Benjamin Wiker Announced as Presidential Scholar
Establishing the church of secularism by enforcing the doctrine of toleration
New York, April 16, 2012—Although the New York City government is trying to force churches out of their public school meeting places, Dr. Benjamin Wiker argues that one church will never be kicked out: the Established Church of Secularism.
Wiker, a philosopher and writer, claims that a faulty reliance on the phrase “the separation of church and state” – text that does not, in fact, appear in the Constitution – acts to silence religious groups in the name of tolerance and accommodation. This leads to a regime of secularism, complete with its own set of values, dogmas, commandments, and presuppositions.
In April, Wiker will make his case in a series of lectures in New York City at The King’s College as part of the Presidential Scholars Program. He will be at King’s for one week, beginning April 16.
“Our nation is embroiled in many crises that are—at their roots—intellectual, moral, and spiritual. We need statesmen and stateswomen who will defend timeless truths against the aggression of the new atheism and the radical secularism that we see in society today,” said Dinesh D’Souza, President of The King’s College.
The Presidential Scholars Program brings some of today’s finest thinkers to our Empire State Building campus. In New York, Scholars will speak to our students, work with our faculty, and defend ideas about God, limited government, and free enterprise in the public square.
Rather than enforced toleration, Wiker argues, secularism, Christianity, and every other religion ought to be free to debate the merits of their ideas in the public square. Thus, in New York, churches should be allowed to present a case that when they meet in public schools, their mere presence is not proselytizing or government establishment of religion. Indeed, Christian churches regularly contribute to their communities and ought to be able to exercise their freedom of religion without fear of governmental quashing of that right.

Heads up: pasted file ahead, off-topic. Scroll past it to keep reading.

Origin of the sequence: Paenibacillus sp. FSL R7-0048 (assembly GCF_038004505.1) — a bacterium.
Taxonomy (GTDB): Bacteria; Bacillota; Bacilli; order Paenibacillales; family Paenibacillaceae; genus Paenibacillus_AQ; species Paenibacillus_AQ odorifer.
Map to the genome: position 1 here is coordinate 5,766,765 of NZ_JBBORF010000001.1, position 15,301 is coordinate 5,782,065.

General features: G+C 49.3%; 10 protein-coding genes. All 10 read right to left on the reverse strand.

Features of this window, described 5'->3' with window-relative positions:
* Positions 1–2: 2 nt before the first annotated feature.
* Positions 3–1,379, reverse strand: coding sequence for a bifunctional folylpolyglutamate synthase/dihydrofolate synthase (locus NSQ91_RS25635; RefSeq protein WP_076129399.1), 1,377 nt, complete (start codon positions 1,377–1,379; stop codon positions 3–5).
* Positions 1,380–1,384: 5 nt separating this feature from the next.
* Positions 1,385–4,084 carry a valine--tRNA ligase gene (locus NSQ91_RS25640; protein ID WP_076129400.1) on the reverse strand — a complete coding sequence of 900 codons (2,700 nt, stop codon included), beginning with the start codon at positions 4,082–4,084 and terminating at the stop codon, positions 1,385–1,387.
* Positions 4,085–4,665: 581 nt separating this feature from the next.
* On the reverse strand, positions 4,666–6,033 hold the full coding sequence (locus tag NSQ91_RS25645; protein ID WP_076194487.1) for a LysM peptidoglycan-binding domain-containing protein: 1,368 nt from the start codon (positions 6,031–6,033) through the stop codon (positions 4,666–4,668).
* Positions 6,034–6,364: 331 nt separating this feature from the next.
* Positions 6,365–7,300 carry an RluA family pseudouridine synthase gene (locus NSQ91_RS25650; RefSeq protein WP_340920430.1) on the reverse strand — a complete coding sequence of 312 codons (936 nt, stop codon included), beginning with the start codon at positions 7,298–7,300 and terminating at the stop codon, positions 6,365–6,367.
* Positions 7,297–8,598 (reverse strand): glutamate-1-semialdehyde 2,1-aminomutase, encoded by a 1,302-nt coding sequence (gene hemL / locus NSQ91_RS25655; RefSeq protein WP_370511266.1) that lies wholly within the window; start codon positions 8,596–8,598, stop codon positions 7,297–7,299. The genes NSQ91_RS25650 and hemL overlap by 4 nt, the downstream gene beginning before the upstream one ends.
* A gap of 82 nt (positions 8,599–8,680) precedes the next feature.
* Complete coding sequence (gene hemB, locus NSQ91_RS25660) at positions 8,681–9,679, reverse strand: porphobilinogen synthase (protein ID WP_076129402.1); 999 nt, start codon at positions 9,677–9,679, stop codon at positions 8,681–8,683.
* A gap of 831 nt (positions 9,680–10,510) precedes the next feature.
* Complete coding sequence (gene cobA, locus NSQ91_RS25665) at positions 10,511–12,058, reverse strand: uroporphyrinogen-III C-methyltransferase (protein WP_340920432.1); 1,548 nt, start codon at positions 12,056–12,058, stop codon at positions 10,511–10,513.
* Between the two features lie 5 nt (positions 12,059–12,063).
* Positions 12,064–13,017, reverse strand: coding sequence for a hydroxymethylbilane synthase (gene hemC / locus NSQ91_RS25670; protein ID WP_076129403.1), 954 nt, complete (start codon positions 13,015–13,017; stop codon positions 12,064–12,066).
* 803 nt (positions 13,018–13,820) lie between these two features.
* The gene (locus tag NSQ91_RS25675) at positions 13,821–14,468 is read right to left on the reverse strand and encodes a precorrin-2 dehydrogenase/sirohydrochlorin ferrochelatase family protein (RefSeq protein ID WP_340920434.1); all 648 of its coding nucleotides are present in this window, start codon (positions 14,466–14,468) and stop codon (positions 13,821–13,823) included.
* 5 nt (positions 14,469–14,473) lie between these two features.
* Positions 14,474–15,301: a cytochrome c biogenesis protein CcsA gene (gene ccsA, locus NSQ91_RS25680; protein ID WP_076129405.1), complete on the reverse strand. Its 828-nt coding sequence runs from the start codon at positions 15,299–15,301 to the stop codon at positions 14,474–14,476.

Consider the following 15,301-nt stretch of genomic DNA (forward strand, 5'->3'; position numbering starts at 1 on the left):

New York City’s actions against Christian churches are documented in a years-long legal battle started by a church in the Bronx. But these actions raise tough questions about our nation’s commitment to the First Amendment’s protection of the freedom of religion. Indeed, many say that the freedom of religion is pre-eminent among the many rights secured to the nation’s citizens in the Constitution. When churches and religious citizens find themselves silenced in the public in the name of “the separation of church and state,” however, what is the justification?
Is a rigid separation of church and state a tool used by secularists to enforce their underlying belief that all religions are created equal – or even that religion has no place in a sophisticated society? Is this what the Founding Fathers wanted?
Wiker’s lectures at King’s—many of which will be filmed and put online—will explore the nature of America’s commitment to religious freedom and whether in its pursuit to accommodate all religions, it is enforcing secularism to the detriment of religious organizations.
Dr. Wiker received his B.A. in Political Philosophy from Furman University, his M.A. in Religion from Vanderbilt University, and his Ph.D in Theological Ethics from Vanderbilt. He has published nine books and is a full-time writer and lecturer studying the intersections of the histories of science, philosophy, politics, morality, and theology. His recent books include The Catholic Church & Science: Answering the Questions, Exposing the Myths and Ten Books that Screwed Up the World.
The King’s College educates students in the ideas upon which nations rise and fall. With a focused curriculum in the liberal arts tradition, students are prepared to help shape, and eventually to lead, the institutions of government, civil society, media, law, business, education, the arts, and the church. King’s is a Christian college located in the Empire State Building in New York City.
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